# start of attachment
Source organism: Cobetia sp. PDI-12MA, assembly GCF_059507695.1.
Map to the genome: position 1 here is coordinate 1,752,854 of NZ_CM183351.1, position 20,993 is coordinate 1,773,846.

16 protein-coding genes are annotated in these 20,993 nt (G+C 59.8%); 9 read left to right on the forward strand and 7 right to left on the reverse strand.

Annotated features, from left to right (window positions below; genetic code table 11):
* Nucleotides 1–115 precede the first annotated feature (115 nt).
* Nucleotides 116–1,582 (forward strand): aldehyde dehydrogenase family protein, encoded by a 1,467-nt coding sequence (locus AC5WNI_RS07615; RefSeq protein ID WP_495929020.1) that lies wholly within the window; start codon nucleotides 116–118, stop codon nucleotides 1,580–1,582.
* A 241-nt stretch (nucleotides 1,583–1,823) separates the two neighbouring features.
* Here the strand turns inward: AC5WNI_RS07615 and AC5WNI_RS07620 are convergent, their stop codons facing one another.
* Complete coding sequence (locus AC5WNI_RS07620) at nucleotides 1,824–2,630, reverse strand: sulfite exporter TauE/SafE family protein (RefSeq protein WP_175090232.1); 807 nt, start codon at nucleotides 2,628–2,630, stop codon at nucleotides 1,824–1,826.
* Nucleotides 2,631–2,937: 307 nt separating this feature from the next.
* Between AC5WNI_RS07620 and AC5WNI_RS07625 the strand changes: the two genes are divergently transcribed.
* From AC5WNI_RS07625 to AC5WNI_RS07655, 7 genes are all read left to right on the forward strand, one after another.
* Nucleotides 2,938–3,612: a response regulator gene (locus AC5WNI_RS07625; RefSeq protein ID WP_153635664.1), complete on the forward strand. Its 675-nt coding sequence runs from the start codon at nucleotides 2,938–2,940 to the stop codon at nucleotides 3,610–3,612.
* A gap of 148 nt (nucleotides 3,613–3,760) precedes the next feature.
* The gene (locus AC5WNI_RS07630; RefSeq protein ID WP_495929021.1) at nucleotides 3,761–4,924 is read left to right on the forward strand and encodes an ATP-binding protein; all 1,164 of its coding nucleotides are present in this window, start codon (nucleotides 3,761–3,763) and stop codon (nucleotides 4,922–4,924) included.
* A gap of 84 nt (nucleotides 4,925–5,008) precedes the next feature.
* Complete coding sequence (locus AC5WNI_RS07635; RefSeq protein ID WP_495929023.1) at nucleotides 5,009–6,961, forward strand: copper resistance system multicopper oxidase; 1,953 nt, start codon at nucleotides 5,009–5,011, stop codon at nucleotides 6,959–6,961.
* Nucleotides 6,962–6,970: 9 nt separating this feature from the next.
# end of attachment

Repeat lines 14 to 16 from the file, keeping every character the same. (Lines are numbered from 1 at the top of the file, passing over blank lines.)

* A gap of 148 nt (nucleotides 3,613–3,760) precedes the next feature.
* The gene (locus AC5WNI_RS07630; RefSeq protein ID WP_495929021.1) at nucleotides 3,761–4,924 is read left to right on the forward strand and encodes an ATP-binding protein; all 1,164 of its coding nucleotides are present in this window, start codon (nucleotides 3,761–3,763) and stop codon (nucleotides 4,922–4,924) included.
* A gap of 84 nt (nucleotides 4,925–5,008) precedes the next feature.